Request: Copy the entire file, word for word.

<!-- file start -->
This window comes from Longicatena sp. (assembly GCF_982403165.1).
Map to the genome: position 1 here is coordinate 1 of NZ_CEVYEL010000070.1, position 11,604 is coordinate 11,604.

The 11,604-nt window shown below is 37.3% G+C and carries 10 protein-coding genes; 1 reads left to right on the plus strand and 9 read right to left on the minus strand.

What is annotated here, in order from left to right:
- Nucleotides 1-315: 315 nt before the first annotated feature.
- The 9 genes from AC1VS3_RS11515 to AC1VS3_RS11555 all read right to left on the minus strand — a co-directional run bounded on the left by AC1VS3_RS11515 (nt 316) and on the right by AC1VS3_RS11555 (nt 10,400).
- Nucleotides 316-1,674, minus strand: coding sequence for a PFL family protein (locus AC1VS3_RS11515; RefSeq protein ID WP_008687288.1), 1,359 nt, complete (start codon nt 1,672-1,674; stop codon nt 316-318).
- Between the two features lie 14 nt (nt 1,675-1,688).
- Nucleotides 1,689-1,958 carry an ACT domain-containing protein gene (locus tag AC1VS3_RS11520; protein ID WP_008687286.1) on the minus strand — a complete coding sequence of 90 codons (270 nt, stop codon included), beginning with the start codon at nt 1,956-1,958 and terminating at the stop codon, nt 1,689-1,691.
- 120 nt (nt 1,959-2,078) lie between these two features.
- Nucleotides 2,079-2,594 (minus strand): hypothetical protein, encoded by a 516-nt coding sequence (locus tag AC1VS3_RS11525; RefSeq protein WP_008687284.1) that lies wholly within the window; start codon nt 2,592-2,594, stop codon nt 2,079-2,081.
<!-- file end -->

This window comes from Longicatena sp. (assembly GCF_982403165.1).
Map to the genome: position 1 here is coordinate 1 of NZ_CEVYEL010000070.1, position 11,604 is coordinate 11,604.

The 11,604-nt window shown below is 37.3% G+C and carries 10 protein-coding genes; 1 reads left to right on the plus strand and 9 read right to left on the minus strand.

What is annotated here, in order from left to right:
- Nucleotides 1-315: 315 nt before the first annotated feature.
- The 9 genes from AC1VS3_RS11515 to AC1VS3_RS11555 all read right to left on the minus strand — a co-directional run bounded on the left by AC1VS3_RS11515 (nt 316) and on the right by AC1VS3_RS11555 (nt 10,400).
- Nucleotides 316-1,674, minus strand: coding sequence for a PFL family protein (locus AC1VS3_RS11515; RefSeq protein ID WP_008687288.1), 1,359 nt, complete (start codon nt 1,672-1,674; stop codon nt 316-318).
- Between the two features lie 14 nt (nt 1,675-1,688).
- Nucleotides 1,689-1,958 carry an ACT domain-containing protein gene (locus tag AC1VS3_RS11520; protein ID WP_008687286.1) on the minus strand — a complete coding sequence of 90 codons (270 nt, stop codon included), beginning with the start codon at nt 1,956-1,958 and terminating at the stop codon, nt 1,689-1,691.
- 120 nt (nt 1,959-2,078) lie between these two features.
- Nucleotides 2,079-2,594 (minus strand): hypothetical protein, encoded by a 516-nt coding sequence (locus tag AC1VS3_RS11525; RefSeq protein WP_008687284.1) that lies wholly within the window; start codon nt 2,592-2,594, stop codon nt 2,079-2,081.